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Future tense

Don't get scared - get informed. Shaun Beaney looks at Alec Ross's book on the tech innovation revolutionising business.

Futurology may excite you, or it may leave you cold. But far from being an academic Mystic Meg, in The Industries of the Future Alec Ross has written a thoroughly accessible, thoughtful and thought-provoking account of the innovations that are already transforming, and will continue to transform, our lives and commerce. Ross has witnessed many of the biggest industrial advances first-hand, visiting 41 countries as senior adviser on innovation to Hillary Clinton when she was secretary of state – “building a bridge between America’s innovators and America’s diplomatic agenda”.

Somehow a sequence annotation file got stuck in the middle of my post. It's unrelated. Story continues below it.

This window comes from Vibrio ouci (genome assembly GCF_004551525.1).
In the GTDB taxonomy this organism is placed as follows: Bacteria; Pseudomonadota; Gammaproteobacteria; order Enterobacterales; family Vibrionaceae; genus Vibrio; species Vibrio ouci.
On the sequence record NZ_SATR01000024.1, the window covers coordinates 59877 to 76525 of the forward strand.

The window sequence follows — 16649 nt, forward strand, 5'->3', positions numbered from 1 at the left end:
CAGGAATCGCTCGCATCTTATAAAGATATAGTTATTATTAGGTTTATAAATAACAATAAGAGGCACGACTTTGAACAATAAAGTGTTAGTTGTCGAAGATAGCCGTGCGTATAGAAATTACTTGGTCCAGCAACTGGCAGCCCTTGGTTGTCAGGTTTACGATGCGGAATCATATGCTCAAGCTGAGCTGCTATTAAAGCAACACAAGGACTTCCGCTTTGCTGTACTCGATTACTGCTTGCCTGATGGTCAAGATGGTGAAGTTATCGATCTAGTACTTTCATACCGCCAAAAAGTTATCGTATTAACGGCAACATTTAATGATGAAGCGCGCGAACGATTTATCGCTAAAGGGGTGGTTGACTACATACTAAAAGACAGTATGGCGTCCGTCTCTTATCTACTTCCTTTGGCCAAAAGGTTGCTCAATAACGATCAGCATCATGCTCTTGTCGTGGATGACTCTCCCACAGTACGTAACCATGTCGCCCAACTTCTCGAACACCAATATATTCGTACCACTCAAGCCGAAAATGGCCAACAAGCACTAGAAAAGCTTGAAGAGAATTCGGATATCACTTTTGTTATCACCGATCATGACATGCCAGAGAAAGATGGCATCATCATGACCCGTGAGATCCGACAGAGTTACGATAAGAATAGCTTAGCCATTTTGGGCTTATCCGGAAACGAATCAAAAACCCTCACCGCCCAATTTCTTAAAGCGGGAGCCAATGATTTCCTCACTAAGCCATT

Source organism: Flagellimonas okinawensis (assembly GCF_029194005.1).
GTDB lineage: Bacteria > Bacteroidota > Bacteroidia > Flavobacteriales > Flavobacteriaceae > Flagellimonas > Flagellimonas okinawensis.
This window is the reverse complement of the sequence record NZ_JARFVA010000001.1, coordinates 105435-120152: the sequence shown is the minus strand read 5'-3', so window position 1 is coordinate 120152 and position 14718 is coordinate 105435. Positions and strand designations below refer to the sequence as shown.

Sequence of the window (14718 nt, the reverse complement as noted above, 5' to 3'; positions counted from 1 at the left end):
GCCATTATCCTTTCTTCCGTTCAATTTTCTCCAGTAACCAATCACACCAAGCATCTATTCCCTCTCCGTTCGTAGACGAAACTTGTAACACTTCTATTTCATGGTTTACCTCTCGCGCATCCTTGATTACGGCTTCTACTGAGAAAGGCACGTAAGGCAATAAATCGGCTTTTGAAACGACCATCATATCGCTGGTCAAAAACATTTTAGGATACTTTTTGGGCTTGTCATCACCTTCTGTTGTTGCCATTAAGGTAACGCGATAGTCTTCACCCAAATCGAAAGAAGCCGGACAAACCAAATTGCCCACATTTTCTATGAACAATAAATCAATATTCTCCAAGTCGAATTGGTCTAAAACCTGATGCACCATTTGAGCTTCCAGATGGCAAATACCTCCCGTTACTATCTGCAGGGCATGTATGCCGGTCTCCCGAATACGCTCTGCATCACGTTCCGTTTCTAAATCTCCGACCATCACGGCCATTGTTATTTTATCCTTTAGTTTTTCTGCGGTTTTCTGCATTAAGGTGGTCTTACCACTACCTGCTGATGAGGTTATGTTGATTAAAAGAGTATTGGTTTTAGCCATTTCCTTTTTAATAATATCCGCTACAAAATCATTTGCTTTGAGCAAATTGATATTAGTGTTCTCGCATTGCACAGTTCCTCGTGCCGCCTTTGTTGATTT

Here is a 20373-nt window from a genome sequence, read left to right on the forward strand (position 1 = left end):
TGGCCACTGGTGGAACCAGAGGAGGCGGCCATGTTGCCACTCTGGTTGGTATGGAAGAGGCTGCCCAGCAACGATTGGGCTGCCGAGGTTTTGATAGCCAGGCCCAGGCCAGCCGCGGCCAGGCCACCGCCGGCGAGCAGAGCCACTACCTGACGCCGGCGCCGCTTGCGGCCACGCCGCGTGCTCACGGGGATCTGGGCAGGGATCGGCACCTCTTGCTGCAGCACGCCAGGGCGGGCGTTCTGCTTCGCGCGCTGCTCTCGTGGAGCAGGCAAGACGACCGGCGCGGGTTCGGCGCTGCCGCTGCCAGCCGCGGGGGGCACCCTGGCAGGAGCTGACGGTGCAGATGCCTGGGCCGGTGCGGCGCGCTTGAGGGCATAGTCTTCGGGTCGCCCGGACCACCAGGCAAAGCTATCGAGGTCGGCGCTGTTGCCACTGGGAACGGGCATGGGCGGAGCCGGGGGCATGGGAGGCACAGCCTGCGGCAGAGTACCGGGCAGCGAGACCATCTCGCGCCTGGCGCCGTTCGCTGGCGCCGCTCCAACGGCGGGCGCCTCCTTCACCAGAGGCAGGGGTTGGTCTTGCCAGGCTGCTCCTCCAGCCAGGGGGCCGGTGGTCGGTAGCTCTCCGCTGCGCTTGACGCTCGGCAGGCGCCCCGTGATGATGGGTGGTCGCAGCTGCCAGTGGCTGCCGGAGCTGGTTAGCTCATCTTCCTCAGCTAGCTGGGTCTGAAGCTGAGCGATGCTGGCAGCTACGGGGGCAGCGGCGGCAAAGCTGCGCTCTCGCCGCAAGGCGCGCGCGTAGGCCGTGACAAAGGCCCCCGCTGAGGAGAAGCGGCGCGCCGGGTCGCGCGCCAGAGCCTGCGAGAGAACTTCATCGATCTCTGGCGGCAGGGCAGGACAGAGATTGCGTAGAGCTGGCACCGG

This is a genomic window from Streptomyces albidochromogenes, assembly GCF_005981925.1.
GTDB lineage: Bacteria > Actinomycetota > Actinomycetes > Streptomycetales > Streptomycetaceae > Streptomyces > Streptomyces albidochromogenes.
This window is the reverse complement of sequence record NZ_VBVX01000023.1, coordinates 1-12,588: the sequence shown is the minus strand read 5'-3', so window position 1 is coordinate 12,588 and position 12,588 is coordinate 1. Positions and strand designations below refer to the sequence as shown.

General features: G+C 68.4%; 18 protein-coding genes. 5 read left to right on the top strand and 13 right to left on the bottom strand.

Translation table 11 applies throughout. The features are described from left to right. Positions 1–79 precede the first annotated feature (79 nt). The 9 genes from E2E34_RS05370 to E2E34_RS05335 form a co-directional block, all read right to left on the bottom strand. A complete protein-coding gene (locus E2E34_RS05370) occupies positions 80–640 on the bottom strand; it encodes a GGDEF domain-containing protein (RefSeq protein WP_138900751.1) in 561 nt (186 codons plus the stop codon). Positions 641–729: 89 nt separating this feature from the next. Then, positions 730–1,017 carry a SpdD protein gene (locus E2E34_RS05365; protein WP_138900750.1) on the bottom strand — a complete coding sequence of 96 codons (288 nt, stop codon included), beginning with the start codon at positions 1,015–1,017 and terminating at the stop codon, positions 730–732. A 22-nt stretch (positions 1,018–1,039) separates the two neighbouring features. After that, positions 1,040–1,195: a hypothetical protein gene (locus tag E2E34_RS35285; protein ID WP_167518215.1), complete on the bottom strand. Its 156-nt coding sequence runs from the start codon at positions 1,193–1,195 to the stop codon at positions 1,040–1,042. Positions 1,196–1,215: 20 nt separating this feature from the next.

Tech revolution

Ross argues that the next wave of globalisation will see technological, economic and sociological developments over the next 20 years, as thoroughgoing as those of the late 20th century. In robotics Japan is leading the big five countries (with the US, Germany, China and South Korea following) in their expansion from manufacturing into domestic work, healthcare and transport – driver less cars anyone? A million Americans have already undergone robotic surgery.

Investment by governments, corporations and venture capitalists in robotics is growing fast. Venture capital accounted for $341m in 2014. The same year, Google bought British neural networks developer DeepMind, reportedly for more than $500m. Ross argues that in terms of potential, robotics today is where the internet was 20 years ago.

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